I know …. the words “symbolic acts” and “rituals” sometimes conjure up strange images of intensely serious, cult-like or “witchy” practices which couples just can’t imagine being part of their wedding day.
So whilst some of the rituals are definitely steeped in history and many do carry a spiritual meaning, you can take a whole ritual or an element of it and personalise the experience to fit in with your style - it can be an amazing way to add a little something special to your ceremony, engage your guests and can also involve family, friends and children. Some you may have heard of are Handfasting, Unity Candle, and Jumping the Broom.
With a multicultural wedding, there’s even more to explore – little gestures from around the world that would be carried out as standard can be brought to life and modernised if needed, to represent, honour and educate a little about a family being introduced to a new culture. Think … an elegant Chinese tea ceremony, a crazy German log sawing, a romantic gifting of Welsh love spoons.
There are a multitude of ideas but here are my favourites although some of the best can be the ones we make up together – Tequila? Salud!
Handfasting is so old that its origins can’t be certain, but can definitely be traced back to Celtic and Druid ceremonies. It was performed to invoke the energies of the four elements which would create a circle around the bride and groom joined as embodiment of god and goddess. It’s said to be where the phrases “tying the knot” and “bound for life” come from.
2. Oathing Stone
Centuries ago in Scotland, young couples and their families would gather together near a stream, or along a rocky coastline, on their wedding day. Surrounded by the beauty of the natural world and the spirits and gods that resided there, the couple would clasp a stone in their hands and take their vows of love and devotion, sealing the marriage oath in stone. It’s most likely where the phrase “set in stone” comes from.
You will choose your own oathing stone. Pick one at a favourite outdoor spot, “your” beach, somewhere that means something to you. You can arrange for your stone to be etched or just leave it natural. This ritual is usually combined with your vows. You will take your vows while clasping the stone between you.
3. Sand Unity
The sand unity ceremony is a relatively modern tradition, sometimes referred to as “blending of the sands” and represents the coming together of a couple or a family. Each person pours a small container of sand (often different colours) into a keepsake vessel symbolising the combining of your hopes and dreams. There are some fabulously creative keepsakes on Etsy, frames, bottles, puzzles, and hourglasses. You can use sand that you have collected on the beach together or that members of your family or children have collected. It’s a great little ceremony for children to get involved in and it’s also often used for Naming Day ceremonies.
4. Lei Exchange
The Lei exchange is a beautiful Hawaiian tradition symbolic of love, affection and mutual respect for one another. Normally exchanged between the bride and groom, plus if wished, other members of the family to symbolize the joining of the two families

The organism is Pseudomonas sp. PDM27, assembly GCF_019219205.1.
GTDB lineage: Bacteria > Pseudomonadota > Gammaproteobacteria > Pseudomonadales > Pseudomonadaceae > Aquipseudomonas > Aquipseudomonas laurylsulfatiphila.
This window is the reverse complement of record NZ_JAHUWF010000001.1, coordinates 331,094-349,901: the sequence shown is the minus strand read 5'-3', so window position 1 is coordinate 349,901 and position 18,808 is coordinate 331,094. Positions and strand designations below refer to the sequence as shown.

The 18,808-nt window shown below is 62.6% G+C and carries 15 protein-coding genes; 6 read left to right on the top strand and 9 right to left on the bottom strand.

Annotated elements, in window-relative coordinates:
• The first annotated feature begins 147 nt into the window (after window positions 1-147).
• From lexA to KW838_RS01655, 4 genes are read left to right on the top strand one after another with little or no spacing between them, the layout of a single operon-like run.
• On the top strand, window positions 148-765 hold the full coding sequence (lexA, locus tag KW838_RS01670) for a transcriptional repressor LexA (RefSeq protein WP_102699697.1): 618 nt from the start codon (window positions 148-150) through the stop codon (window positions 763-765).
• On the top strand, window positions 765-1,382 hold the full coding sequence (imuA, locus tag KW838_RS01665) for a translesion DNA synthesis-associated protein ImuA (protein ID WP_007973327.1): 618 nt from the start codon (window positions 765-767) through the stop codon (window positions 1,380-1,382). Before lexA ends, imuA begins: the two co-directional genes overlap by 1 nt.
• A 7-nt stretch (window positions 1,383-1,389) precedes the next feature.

Leis have been used by Hawaiians for centuries to mark celebrations of many occasions, times of peace, births, stepping stones, and marriages, and to note very important events in people's lives. They are usually made of flowers, leaves, feathers and ribbons.
At weddings, a newly married groom and bride will exchange a lei to show their love for one another, and greet them into their hearts as their partner in life. As they gently drape the Lei over their new spouse's head and shoulders, they will give a kiss of Aloha, and welcome their partner with love into their soul.
5. “Warming” of the rings
This is a lovely way to include guests in the ceremony by having them “warm” or “bless” your rings. You can choose to include everyone (not suggested for large gatherings !) – send one ring down one side of the aisle and the other down the opposite side, giving each guest a chance to hold your rings and send blessings and positive vibes to you. It’s a great option if you have a mix of religious and secular guests as it gives them a chance to participate in a way that also means something to them.
An alternative is to select just your close wedding party and in this case, the celebrant can invite them to stand in a circle around the couple while warming the rings.
I’ve also heard of couples visiting guests prior to the wedding who can’t make it on the day – taking the rings with them to be blessed, perhaps elderly grandparents.
6. Anniversary keepsake box
At an agreed point in the ceremony, you will place meaningful items in a keepsake box – like a bottle of wine from the year you met, a copy of your wedding vows, a love letter, a wedding decoration, a scroll of your wedding script – your wedding guests can also add things as a surprise for you or a written message. Have a little short musical interlude for people to get involved, then you nail it shut and open it on your one-year anniversary.